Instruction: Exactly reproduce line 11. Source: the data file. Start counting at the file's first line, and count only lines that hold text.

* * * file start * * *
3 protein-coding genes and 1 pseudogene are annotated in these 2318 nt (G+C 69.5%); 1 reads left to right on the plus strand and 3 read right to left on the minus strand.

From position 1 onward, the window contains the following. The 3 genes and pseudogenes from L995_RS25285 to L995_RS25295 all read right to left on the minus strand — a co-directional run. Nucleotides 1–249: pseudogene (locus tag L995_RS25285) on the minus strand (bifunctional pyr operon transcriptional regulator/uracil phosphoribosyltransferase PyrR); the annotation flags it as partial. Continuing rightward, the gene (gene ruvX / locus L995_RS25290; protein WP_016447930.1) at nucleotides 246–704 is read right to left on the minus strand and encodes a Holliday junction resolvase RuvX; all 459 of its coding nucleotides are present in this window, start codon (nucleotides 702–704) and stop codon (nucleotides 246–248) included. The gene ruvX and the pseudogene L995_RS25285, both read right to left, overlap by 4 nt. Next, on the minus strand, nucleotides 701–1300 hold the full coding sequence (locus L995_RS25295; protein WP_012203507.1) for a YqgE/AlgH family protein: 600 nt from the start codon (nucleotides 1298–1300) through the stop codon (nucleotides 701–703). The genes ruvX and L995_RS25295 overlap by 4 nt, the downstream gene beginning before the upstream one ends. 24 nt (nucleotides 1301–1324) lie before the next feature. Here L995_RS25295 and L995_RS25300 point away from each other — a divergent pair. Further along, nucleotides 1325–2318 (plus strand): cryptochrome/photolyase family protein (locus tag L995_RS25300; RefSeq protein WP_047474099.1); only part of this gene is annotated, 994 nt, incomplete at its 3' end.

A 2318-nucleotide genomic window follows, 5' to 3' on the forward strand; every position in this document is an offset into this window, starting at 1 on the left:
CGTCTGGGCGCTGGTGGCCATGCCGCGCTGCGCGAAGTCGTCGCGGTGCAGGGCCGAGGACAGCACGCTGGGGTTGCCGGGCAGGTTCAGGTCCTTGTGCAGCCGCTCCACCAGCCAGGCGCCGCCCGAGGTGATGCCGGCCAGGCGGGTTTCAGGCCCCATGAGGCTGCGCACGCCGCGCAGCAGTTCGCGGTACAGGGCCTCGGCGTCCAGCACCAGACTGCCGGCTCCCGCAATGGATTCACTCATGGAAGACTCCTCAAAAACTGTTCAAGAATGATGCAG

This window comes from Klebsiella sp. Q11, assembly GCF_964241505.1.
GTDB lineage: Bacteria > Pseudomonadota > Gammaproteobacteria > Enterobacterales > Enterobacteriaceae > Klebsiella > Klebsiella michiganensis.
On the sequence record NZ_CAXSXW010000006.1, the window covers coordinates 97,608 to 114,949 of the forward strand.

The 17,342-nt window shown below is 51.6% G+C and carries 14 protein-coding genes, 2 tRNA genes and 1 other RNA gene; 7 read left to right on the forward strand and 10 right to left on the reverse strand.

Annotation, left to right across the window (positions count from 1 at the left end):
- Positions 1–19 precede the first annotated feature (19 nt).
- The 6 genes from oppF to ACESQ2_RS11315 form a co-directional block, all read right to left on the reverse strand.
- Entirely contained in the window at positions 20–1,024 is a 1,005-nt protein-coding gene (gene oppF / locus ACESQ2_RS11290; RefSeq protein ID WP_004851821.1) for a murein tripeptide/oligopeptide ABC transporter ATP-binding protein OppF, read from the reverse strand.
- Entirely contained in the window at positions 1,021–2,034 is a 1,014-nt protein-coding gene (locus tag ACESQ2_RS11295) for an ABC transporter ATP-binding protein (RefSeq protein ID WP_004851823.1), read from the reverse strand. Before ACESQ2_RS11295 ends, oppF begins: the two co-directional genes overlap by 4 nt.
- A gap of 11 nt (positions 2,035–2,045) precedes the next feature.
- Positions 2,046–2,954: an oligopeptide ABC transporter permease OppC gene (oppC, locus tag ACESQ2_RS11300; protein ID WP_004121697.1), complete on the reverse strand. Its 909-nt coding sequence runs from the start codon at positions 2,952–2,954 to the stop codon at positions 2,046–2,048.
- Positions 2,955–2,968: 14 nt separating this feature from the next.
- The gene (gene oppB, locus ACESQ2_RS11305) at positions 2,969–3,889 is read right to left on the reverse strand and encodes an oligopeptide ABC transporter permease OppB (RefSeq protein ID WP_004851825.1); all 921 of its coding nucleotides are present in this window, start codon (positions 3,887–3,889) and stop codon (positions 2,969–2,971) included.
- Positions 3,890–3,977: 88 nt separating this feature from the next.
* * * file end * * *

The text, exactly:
- The 6 genes from oppF to ACESQ2_RS11315 form a co-directional block, all read right to left on the reverse strand.